3D cell viewing could lead to cancer treatment
A breakthrough in the US allowing scientists to viewing live cells in 3D could provide a new way of treating cancer.
Until now, there has been no way of looking at single cells in a living body, says Adam de la Zerda, a researcher at Stanford and senior author on the paper.
But a team of scientists have now been able to view intricate real-time, 3D details of the lymph and blood vessels of a living animal.
The technique, called molecular imaging and characterisation of tissue noninvasively at cellular Resolution (MOZART), could allow detection of tumours in the skin, colon or oesophagus.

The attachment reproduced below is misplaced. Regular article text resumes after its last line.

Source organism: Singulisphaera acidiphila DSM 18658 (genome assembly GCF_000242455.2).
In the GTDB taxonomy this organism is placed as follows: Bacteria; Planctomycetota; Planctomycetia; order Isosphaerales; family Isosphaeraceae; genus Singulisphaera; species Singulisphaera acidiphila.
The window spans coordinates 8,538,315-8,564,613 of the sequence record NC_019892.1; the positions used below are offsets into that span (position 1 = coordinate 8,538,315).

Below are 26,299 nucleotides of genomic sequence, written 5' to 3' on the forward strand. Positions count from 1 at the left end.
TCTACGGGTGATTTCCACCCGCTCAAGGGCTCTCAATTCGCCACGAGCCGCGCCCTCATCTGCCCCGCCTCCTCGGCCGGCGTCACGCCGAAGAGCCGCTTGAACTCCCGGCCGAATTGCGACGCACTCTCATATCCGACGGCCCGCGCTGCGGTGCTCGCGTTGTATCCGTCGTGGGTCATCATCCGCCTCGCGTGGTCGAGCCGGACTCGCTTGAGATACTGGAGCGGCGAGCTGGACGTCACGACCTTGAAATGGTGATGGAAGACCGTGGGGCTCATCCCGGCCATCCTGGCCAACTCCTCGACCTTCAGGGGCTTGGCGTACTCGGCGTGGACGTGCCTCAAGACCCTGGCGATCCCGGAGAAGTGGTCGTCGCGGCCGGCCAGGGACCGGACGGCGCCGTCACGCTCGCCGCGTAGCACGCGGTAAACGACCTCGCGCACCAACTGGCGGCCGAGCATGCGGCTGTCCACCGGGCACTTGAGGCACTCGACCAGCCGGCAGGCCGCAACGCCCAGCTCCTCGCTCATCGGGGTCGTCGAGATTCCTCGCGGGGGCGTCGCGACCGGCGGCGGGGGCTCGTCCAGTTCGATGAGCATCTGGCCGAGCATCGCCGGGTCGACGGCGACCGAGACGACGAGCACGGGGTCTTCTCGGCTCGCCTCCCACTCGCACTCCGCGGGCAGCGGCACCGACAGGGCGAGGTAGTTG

Doctors could use it to see how tumours are responding to treatment and how individual cells break free from a tumour and spread through the body.
The team attached long, gold ‘nanorods’ to cells. The nanorods are tiny particles that react differently to the surrounding tissue and cells.
In this case, they vibrate and scatter light, which the microscope detects.
The technique was tested on the ear of a living mouse. The team were able to watch as the nanorods were taken up into the lymph system and transported through a network of valves.
In one study, they were able to watch individual valves in lymph vessels open and close to control the flow of fluid in a single direction.
The next step
The next step is to find a way of attaching the nanorods to specific kinds of cells, such as skin cancer.
This would allow doctors to evaluate how treatments are working in individual patients, something that previously hadn't been possible.